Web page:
What is an ode?
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An ode is one of poetry's formal types, or forms, and is a kind of a broader form of poetry called lyric poem. A lyric poem is often rhymed, but need not be, and expresses the feelings and emotions of the poet. It is the emotive characteristic of lyric poems that make them so appealing. Odes have their own formal requirements, or requirements of form. The Pindaric and Horatian odes have three parts, the strophe, antistrophe, and epode, while the Irregular ode may have some or all of the traditional elements while being longer.
In the opening stanza of the ode, the strophe, there is a complex scheme of rhythmic meter and rhyme. The second stanza, the antistrophe, mirrors the scheme of the first, and the third, the epode, has a different metrical scheme structure altogether. An ode speaks in a lofty manner to an event, object, or person that is absent, thus not present with the poetic speaker. This can be illustrated by Wordsworth's long-titled ode to an event, "Ode on Intimations of Immortality from Recollections of Early Childhood." It may also be illustrated by Keats's ode to an object, "Ode on a Grecian Urn." It is further illustrated by Robert Lowell's long Irregular ode to sailors, "The Quaker Graveyard in Nantucket."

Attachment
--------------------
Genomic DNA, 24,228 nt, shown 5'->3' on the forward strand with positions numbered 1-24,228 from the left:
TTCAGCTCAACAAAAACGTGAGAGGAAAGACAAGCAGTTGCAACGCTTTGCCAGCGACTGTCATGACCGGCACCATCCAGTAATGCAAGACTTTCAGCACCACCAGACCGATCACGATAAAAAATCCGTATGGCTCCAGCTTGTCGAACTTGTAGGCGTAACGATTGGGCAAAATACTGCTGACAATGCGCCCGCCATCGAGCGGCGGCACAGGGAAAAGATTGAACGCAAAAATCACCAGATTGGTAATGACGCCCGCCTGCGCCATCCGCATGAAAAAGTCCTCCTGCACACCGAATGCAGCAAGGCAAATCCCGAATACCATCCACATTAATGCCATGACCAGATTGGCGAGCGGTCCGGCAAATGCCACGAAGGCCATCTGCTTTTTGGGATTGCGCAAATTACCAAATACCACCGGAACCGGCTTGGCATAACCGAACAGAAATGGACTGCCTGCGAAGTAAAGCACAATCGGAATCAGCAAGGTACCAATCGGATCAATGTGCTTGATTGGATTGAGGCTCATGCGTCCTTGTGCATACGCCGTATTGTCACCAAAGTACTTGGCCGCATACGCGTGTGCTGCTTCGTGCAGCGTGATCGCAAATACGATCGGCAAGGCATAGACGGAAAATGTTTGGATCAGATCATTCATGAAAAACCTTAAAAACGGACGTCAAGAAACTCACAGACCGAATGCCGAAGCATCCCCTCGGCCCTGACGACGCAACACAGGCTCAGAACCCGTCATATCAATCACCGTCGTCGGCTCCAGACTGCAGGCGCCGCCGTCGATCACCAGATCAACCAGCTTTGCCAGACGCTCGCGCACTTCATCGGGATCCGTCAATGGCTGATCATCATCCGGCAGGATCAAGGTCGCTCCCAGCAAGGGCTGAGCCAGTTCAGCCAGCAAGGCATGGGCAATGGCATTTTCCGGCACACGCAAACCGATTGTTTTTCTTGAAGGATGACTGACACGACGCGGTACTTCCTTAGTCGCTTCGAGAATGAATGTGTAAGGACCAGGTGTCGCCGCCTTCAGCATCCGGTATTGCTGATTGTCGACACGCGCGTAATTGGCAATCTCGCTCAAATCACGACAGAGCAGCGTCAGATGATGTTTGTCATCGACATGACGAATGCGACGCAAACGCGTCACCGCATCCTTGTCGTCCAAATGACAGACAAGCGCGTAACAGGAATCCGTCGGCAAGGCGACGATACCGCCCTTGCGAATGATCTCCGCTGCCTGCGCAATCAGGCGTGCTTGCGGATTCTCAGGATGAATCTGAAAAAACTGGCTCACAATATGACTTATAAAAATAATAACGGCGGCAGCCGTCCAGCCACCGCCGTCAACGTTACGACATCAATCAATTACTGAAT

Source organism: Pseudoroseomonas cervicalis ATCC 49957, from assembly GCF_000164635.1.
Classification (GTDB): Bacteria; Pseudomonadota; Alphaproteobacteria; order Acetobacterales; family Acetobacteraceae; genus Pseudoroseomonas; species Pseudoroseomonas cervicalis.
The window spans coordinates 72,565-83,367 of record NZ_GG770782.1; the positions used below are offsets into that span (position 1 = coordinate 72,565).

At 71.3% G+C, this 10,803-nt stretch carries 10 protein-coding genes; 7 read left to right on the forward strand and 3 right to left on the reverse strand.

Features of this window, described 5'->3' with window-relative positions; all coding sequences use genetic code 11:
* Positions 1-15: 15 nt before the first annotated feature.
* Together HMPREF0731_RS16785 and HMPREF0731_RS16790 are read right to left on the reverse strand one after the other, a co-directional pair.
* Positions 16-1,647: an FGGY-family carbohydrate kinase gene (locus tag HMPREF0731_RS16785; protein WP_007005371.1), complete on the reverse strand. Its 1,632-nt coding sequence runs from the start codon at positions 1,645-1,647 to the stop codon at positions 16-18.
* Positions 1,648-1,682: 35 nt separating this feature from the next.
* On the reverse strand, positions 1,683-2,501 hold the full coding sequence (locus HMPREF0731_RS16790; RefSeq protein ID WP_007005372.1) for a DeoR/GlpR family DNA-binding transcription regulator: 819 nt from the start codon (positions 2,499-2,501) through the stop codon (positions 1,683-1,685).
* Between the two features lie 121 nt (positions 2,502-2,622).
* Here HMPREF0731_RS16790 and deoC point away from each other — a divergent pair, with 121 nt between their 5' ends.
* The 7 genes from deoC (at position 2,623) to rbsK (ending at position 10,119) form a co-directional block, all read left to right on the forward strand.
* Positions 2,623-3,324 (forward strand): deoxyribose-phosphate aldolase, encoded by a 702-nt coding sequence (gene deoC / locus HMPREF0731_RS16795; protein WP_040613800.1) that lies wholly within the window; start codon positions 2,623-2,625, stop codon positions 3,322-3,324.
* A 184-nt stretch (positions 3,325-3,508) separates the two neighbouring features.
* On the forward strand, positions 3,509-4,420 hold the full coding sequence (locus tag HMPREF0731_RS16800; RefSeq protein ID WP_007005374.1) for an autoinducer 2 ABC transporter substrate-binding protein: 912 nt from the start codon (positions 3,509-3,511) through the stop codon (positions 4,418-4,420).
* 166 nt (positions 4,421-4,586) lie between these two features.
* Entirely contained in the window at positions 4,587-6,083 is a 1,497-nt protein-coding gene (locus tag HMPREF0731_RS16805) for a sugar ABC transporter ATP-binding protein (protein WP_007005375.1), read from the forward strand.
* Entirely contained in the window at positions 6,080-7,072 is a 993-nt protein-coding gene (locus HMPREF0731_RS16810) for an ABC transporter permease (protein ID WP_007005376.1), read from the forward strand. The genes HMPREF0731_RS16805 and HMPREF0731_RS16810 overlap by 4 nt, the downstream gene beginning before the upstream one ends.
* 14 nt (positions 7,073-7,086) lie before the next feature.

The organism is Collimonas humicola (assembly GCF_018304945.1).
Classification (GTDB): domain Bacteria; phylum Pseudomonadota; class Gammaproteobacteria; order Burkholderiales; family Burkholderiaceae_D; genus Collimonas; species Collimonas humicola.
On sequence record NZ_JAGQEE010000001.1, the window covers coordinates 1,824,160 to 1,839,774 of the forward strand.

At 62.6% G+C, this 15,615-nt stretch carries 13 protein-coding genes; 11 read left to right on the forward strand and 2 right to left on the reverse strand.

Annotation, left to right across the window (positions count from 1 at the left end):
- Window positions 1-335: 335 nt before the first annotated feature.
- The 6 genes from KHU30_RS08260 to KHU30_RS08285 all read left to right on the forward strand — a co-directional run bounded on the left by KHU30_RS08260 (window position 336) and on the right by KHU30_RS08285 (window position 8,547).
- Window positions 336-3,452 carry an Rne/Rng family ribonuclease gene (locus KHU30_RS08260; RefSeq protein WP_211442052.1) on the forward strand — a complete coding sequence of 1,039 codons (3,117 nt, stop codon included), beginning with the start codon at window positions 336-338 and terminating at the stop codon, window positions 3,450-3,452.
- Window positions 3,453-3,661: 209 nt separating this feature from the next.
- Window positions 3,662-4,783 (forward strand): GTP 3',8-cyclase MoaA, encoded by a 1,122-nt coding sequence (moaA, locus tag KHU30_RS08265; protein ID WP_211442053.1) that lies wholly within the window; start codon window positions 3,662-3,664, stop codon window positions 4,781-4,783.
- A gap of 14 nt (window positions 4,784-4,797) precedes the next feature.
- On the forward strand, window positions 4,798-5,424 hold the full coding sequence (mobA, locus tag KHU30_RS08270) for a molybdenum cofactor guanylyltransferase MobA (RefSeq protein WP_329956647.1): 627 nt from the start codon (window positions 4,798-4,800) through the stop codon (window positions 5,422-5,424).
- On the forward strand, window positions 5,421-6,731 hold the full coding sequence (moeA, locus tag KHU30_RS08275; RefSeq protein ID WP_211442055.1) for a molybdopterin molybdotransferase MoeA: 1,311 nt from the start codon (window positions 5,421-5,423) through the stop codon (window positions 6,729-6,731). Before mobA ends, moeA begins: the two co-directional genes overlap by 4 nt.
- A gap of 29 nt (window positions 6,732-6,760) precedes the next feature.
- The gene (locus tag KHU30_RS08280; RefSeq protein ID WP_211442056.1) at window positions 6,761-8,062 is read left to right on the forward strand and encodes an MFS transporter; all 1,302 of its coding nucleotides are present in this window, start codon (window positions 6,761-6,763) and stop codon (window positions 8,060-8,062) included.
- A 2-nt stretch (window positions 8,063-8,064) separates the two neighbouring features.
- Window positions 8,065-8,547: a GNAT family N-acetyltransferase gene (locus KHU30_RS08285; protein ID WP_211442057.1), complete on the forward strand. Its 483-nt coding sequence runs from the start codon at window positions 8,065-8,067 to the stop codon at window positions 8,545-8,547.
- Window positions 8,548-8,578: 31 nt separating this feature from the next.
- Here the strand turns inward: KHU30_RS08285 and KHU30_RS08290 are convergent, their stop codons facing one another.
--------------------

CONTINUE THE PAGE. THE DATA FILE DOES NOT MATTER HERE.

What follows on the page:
ode is a lyrical poem in the form of an address to a particular subject or dedicated to someone or something which captures the poets interest or serves a s an inspiration for the ode.
"A classic ode is structured in three major parts: the strophe, the antistrophe, and the epode. Different forms such as the homostrophic ode and the irregular ode also exist. It is an elaborately structured poem praising or glorifying an event or individual, describing nature intellectually as well as emotionally."
The ode originated with the Greeks.
An ode is a kind of lyric poem which is typically written in dignified language and expresses a sincere appreciation for someone or something. Practically any noun you can think of could be the subject of odes, which have been written about everything from grecian urns to birds to people.
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